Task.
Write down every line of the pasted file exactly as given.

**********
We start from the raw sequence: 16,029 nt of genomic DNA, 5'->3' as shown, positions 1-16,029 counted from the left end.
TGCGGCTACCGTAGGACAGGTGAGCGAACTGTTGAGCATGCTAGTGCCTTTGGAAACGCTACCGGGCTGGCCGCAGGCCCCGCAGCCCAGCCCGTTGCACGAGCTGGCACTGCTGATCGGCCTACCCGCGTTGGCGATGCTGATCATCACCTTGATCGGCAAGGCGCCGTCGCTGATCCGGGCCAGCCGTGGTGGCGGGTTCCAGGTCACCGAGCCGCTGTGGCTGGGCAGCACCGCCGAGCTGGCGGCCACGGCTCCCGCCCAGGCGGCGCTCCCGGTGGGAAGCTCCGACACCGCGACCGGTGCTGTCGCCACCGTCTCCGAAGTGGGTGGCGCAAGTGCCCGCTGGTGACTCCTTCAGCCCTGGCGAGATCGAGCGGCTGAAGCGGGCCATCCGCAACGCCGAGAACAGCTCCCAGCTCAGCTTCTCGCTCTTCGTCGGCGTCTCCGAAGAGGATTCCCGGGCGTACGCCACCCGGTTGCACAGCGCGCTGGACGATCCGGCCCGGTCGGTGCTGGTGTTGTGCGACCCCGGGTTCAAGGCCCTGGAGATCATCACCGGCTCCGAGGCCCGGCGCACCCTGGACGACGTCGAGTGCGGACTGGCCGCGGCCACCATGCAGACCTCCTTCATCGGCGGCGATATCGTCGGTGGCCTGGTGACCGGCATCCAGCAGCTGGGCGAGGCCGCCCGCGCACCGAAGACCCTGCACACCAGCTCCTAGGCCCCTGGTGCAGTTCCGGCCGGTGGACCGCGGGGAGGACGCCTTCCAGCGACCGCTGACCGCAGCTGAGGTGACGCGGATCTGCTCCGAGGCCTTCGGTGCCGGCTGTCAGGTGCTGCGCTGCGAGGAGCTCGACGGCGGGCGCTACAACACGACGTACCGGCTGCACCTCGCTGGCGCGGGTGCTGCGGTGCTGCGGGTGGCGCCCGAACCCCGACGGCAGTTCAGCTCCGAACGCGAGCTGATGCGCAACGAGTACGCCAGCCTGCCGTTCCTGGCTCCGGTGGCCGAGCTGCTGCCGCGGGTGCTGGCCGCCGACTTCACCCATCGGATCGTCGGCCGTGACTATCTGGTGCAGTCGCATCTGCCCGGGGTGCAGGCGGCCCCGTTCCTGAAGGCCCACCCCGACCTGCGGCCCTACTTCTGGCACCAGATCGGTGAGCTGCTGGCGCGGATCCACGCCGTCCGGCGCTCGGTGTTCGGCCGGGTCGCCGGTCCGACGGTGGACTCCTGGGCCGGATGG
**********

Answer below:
We start from the raw sequence: 16,029 nt of genomic DNA, 5'->3' as shown, positions 1-16,029 counted from the left end.
TGCGGCTACCGTAGGACAGGTGAGCGAACTGTTGAGCATGCTAGTGCCTTTGGAAACGCTACCGGGCTGGCCGCAGGCCCCGCAGCCCAGCCCGTTGCACGAGCTGGCACTGCTGATCGGCCTACCCGCGTTGGCGATGCTGATCATCACCTTGATCGGCAAGGCGCCGTCGCTGATCCGGGCCAGCCGTGGTGGCGGGTTCCAGGTCACCGAGCCGCTGTGGCTGGGCAGCACCGCCGAGCTGGCGGCCACGGCTCCCGCCCAGGCGGCGCTCCCGGTGGGAAGCTCCGACACCGCGACCGGTGCTGTCGCCACCGTCTCCGAAGTGGGTGGCGCAAGTGCCCGCTGGTGACTCCTTCAGCCCTGGCGAGATCGAGCGGCTGAAGCGGGCCATCCGCAACGCCGAGAACAGCTCCCAGCTCAGCTTCTCGCTCTTCGTCGGCGTCTCCGAAGAGGATTCCCGGGCGTACGCCACCCGGTTGCACAGCGCGCTGGACGATCCGGCCCGGTCGGTGCTGGTGTTGTGCGACCCCGGGTTCAAGGCCCTGGAGATCATCACCGGCTCCGAGGCCCGGCGCACCCTGGACGACGTCGAGTGCGGACTGGCCGCGGCCACCATGCAGACCTCCTTCATCGGCGGCGATATCGTCGGTGGCCTGGTGACCGGCATCCAGCAGCTGGGCGAGGCCGCCCGCGCACCGAAGACCCTGCACACCAGCTCCTAGGCCCCTGGTGCAGTTCCGGCCGGTGGACCGCGGGGAGGACGCCTTCCAGCGACCGCTGACCGCAGCTGAGGTGACGCGGATCTGCTCCGAGGCCTTCGGTGCCGGCTGTCAGGTGCTGCGCTGCGAGGAGCTCGACGGCGGGCGCTACAACACGACGTACCGGCTGCACCTCGCTGGCGCGGGTGCTGCGGTGCTGCGGGTGGCGCCCGAACCCCGACGGCAGTTCAGCTCCGAACGCGAGCTGATGCGCAACGAGTACGCCAGCCTGCCGTTCCTGGCTCCGGTGGCCGAGCTGCTGCCGCGGGTGCTGGCCGCCGACTTCACCCATCGGATCGTCGGCCGTGACTATCTGGTGCAGTCGCATCTGCCCGGGGTGCAGGCGGCCCCGTTCCTGAAGGCCCACCCCGACCTGCGGCCCTACTTCTGGCACCAGATCGGTGAGCTGCTGGCGCGGATCCACGCCGTCCGGCGCTCGGTGTTCGGCCGGGTCGCCGGTCCGACGGTGGACTCCTGGGCCGGATGG